# Calculate F(net): Net Force Acting on Cyclist at Finish Line

In summary: Hint: Use Pythagoras.)In summary, a cyclist is competing in a one-lap race on a flat, circular course of radius r. Starting from rest and accelerating at a constant rate, the cyclist completes the race in time t. The mass of the bicycle and rider is m. To find the magnitude of the net force acting on the bicycle at the finish line, we need to use Newton's 2nd law to calculate the tangential force, which is equal to (m4pi*r)/t^2. Next, we need to find the radial acceleration by using the speed of the cyclist as they cross the finish line. Finally, we can use Pythagoras' theorem to find the total acceleration and thus,
"A cyclist competes in a one-lap race around a flat, circular course of radius r . Starting from rest and speeding up at a constant rate throughout the race, the cyclist covers the entire course in a time t. The mass of the bicycle (including the rider) is m. What is the magnitude of the net force acting on the bicycle as it crosses the finish line?

Find F(net), the magnitude of the net force acting on the cyclist at the finish line.

Express the net force in terms of r, t,m , and pi."

First I tried to break it down into components.

F(net) = sqrt (net tangential force^2 + net radial force^2)

net tangential force = (m4pi*r)/t^2

I know that I will need to use Newton's 2nd law to find the tangential force. But I can't figure out how to do this.

As for the net radial force I know that I somehow need to use tangential force but since I'm stuck there that's as far as I got.

Thanks.

Do it step by step:
- What's the tangential acceleration? (You found it already.)
- What's the radial acceleration? (Hint: What's the speed as he passes the finish line?
- What's the total acceleration?

Hi there,

To calculate the net force acting on the cyclist at the finish line, we first need to understand the forces acting on the cyclist throughout the race.

The cyclist is starting from rest and speeding up at a constant rate, which means that there is an acceleration acting on the cyclist. This acceleration can be found using the formula a = v/t, where v is the final velocity and t is the time taken to reach that velocity.

In this case, the final velocity is equal to the circumference of the circular course divided by the time taken to complete one lap, which is t. So, v = 2πr/t.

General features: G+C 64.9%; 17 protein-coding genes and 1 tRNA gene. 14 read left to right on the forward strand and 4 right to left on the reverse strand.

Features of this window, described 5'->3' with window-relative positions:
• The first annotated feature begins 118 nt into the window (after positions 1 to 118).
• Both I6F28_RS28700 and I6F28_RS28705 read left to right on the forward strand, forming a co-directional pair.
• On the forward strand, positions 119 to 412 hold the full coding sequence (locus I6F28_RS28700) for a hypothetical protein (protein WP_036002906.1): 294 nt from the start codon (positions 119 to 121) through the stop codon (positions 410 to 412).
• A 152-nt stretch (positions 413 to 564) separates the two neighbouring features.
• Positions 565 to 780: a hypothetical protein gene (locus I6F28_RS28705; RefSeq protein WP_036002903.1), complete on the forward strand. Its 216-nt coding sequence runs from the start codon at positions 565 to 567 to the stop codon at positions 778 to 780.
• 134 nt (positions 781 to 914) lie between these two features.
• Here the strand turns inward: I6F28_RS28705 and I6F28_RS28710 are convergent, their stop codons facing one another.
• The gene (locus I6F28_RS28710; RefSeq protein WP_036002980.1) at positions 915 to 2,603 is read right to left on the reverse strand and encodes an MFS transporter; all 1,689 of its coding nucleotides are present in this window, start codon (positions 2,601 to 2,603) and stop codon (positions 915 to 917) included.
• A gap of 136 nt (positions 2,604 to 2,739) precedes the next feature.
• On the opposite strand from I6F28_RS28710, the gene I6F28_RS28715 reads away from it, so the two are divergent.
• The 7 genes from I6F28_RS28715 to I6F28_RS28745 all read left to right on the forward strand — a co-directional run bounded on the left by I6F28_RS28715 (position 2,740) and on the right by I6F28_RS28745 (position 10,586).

Using Newton's second law, we can calculate the tangential force acting on the cyclist as F(t) = ma = m(v/t) = m(2πr/t^2).

Next, we need to consider the radial force acting on the cyclist. Since the race is taking place on a flat, circular course, the only radial force acting on the cyclist is the normal force from the ground. This normal force is equal in magnitude but opposite in direction to the weight of the cyclist and bicycle, which is given by mg.

Therefore, the net radial force acting on the cyclist is F(r) = mg.

Now, we can use the Pythagorean theorem to find the magnitude of the net force acting on the cyclist at the finish line:

F(net) = √(F(t)^2 + F(r)^2)

= √[(m(2πr/t^2))^2 + (mg)^2]

= √[(4π^2mr^2)/t^4 + m^2g^2]

= m√[(4π^2r^2)/t^4 + g^2]

Therefore, the magnitude of the net force acting on the cyclist at the finish line is dependent on the mass of the cyclist and bicycle, the radius of the circular course, the time taken to complete one lap, and the acceleration due to gravity.

I hope this helps! Let me know if you have any further questions.

## 1. What is the formula for calculating F(net)?

The formula for calculating F(net) is F(net) = ma, where F(net) is the net force, m is the mass of the object, and a is the acceleration.

## 2. How do you determine the direction of F(net)?

The direction of F(net) is determined by the direction of the acceleration. If the acceleration is in the same direction as the force, then the net force is positive. If the acceleration is in the opposite direction, then the net force is negative.

## 3. What units are used for F(net)?

The units for F(net) depend on the units used for mass and acceleration. In the SI system, the units for F(net) are Newtons (N), which is equal to kg * m/s^2.

## 4. Can F(net) be a negative value?

Yes, F(net) can be a negative value. This indicates that the net force is acting in the opposite direction of the acceleration. It is important to pay attention to the sign of the net force when analyzing the motion of an object.

## 5. How does air resistance affect F(net) for a cyclist at the finish line?

Air resistance can create a force in the opposite direction of the cyclist's motion, which would decrease the net force acting on the cyclist. This can result in a slower speed at the finish line. However, the exact impact of air resistance on F(net) would depend on factors such as the cyclist's speed, body position, and the aerodynamics of their bike and clothing.

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